We’re all searching for something.
When I ride my bike I love to search for random items strewn on the roadside. I’ve found lots of things this way. I’ve found a little pocket knife that’s now a favorite, a few nice pairs of gloves, lots of bungee cords, and sometimes cash. To a lover of plants a walk outside is a search for variations in leaves and bark and blooms, with different species popping out to them. The ear of a birder is trained to search for the faint melody of a songbird’s call that would be lost on the rest of us.
We’re all searching for something.
I wonder if in a world that seems so overwhelming sometimes, with so many options and choices, where there is such an abundance of knowledge available at our fingertips but not a whole lot of wisdom, where there are many important causes clamoring for us to care about but little clear direction about how to make an impact….I wonder if in this world, the quest to understand our individual selves and the goal of improving ourselves becomes a task we can latch onto because it seems attainable.
We embark on new fitness programs hoping to feel better about our body.Uncertain about ourselves, we discover our Enneagram personality number. Trying to understand our past we do a DNA test to trace our heritage. Longing to belong we might latch onto a favorite podcaster or musician or theologian or sports team.
In this kind of life, we become like museums, constantly curating our sense of self, rearranging pieces and artifacts, our lives filling up with carefully chosen accoutrement, items that in the end only serve to distract us from the deeper questions of love and justice and belonging that gnaw at us below the surface.
I’m not saying that paying attention to ourselves is wrong – often its vitally important for folks to understand and care for themselves and get needed help and embrace the uniqueness of their individuality. But the constant search for ourselves can also eat away at us, we can live so self-consumed that we miss the joyful goodness going on around us. And I think that our scriptures invite us into a way of understanding ourselves not as curators of constant self-improvement but as beloved beings made in the image of God.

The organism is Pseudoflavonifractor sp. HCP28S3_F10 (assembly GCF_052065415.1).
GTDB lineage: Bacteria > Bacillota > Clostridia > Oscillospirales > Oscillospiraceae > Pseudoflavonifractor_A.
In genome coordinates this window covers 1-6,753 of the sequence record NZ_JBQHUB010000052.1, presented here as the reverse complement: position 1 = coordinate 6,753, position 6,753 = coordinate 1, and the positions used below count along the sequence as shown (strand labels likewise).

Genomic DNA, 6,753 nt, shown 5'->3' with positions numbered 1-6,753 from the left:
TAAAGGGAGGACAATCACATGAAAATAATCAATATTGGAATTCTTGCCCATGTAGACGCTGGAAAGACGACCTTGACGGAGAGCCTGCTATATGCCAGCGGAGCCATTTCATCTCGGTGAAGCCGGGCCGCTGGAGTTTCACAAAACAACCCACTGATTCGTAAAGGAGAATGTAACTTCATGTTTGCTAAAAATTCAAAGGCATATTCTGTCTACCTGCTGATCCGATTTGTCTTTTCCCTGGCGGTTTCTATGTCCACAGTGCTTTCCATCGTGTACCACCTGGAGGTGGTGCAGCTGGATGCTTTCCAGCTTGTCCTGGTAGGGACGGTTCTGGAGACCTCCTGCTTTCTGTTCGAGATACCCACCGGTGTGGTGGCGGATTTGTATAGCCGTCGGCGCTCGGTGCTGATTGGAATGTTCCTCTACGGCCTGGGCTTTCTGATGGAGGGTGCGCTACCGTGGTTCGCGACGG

It is in the search for God that we come to know who we are. And it is in remembering that God searches for us and knows us and loves us deeply, that we encounter the joy of life with God.
Psalm 139 models a deeply curious self-reflectiveness that never becomes self-centered. It is some of the most beautiful prayer and poetry in all of the Bible. I imagine that it’s a favorite for some of you that you’ve returned to again and again. “O Lord, you have searched me and known me. You know when I sit down and when I rise up, you discern my thoughts from far away.”
The Psalmist is meditating on every part of themselves and every part of their life as being held by God. The Psalmist cannot find the place where God is not – and in this mystical pondering of God, the poet gets worn out – “How weighty to me are your thoughts, O God! How vast is the sum of them! I try to count them – they are more than the sand; I come to the end – I am still with you!”
The Psalmist recognizes that trying to ponder God and God’s ways is like being on the beach and deciding that it would be a good idea to count the grains of sand. Being a human is knowing that our words and actions are so small, so limited, yet because we are made by God, who knows us, we are called to use these words to try to speak of God. We are called to count the grains of sand, while at the same time, always acknowledging that our sand castles are always approximations of God’s love that knows no limit.
As humans, every single part of ourselves – from our very good bodies to our birth to our death to our thoughts to our words to our depths of despair to our temptation to violence and our capacity for love – every single thing that makes us, us, says the Psalmist is searched out and known and held and nurtured and loved by the Divine. And a paradox of our calling as people of God is to acknowledge that we are fearfully and wonderfully made and yet not to confuse ourselves into thinking that we are gods.
We’re all searching for something. And if we’re looking to find ourselves, then Psalm 139 reminds us that God is also searching for us and knows us more than we can comprehend.
In our text from the gospel of John, Jesus is also searching. He’s on the hunt for disciples. Jesus calls out to Phillip to “Follow me” and from then on Phillip is talking about Jesus. The first person Phillip finds is Nathanael and he tells Nathanael that this Jesus from Nazareth, is the one the law and the prophets, the scriptures speak of. Nathanael is skeptical about this and he retorts back, “Can anything good come out of Nazareth?”